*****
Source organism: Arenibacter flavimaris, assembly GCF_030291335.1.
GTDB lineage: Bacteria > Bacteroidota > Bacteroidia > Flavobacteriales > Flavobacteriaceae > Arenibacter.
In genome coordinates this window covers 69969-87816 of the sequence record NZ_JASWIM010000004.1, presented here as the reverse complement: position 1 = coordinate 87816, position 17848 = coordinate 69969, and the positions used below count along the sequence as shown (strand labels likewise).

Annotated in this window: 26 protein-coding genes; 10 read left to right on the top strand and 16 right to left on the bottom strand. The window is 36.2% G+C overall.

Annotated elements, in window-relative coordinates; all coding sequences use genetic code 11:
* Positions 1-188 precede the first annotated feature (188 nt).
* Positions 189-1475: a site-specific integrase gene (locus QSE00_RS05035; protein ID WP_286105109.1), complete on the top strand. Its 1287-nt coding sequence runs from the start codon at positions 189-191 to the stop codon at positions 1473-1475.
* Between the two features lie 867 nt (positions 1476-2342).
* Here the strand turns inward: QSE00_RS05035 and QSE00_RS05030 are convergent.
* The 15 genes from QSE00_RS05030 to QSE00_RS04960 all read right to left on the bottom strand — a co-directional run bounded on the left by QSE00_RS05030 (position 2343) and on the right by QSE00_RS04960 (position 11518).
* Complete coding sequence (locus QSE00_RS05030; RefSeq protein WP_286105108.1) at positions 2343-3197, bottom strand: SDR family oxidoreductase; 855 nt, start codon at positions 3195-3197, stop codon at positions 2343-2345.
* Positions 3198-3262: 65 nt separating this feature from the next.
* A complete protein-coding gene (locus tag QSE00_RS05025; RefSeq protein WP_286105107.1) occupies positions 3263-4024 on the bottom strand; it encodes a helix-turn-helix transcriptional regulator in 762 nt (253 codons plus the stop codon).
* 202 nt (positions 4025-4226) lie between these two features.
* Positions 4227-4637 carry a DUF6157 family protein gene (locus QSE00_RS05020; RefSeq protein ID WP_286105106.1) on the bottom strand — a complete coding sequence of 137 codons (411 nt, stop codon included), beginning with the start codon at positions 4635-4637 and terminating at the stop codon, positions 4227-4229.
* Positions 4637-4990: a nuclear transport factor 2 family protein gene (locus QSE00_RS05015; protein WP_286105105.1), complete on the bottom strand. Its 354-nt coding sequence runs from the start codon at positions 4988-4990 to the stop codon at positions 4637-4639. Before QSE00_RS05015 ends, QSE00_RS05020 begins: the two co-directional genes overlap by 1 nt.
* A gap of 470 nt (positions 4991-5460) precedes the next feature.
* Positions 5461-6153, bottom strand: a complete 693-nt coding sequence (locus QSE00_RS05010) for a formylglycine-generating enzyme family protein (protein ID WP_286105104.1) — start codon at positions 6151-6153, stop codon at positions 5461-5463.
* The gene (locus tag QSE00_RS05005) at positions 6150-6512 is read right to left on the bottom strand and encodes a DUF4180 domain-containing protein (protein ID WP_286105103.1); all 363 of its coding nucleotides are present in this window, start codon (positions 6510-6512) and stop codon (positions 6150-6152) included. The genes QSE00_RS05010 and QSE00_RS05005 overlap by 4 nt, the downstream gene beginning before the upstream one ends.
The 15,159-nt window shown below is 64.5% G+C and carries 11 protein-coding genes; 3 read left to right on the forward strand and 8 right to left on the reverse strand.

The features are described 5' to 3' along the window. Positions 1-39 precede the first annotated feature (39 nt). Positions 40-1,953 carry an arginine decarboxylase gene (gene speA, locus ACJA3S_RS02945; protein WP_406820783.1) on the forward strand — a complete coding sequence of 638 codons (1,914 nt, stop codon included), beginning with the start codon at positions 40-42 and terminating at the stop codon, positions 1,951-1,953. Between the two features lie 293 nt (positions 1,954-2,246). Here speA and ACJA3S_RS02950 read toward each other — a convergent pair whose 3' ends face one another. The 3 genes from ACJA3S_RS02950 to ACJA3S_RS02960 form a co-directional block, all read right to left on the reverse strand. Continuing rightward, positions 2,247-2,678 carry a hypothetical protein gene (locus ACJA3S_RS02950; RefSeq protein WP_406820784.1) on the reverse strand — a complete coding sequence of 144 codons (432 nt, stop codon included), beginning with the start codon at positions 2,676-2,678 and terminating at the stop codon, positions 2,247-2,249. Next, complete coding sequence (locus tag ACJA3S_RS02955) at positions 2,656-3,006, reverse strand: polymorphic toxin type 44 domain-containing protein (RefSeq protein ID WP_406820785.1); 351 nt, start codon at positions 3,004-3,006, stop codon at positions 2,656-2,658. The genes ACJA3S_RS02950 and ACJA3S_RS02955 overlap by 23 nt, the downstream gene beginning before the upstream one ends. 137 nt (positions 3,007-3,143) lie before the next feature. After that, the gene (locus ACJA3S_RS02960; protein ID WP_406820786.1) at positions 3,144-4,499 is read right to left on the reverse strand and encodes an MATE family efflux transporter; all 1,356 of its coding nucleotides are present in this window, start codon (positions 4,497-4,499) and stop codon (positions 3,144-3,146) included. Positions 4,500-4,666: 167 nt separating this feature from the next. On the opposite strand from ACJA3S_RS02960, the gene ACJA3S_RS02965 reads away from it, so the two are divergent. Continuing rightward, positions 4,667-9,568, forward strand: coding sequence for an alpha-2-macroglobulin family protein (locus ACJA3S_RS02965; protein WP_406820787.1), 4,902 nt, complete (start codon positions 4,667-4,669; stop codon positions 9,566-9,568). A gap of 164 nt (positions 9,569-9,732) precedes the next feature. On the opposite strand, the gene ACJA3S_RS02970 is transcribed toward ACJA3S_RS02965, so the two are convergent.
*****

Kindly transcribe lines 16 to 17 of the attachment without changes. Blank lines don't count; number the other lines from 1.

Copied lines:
* Positions 4637-4990: a nuclear transport factor 2 family protein gene (locus QSE00_RS05015; protein WP_286105105.1), complete on the bottom strand. Its 354-nt coding sequence runs from the start codon at positions 4988-4990 to the stop codon at positions 4637-4639. Before QSE00_RS05015 ends, QSE00_RS05020 begins: the two co-directional genes overlap by 1 nt.
* A gap of 470 nt (positions 4991-5460) precedes the next feature.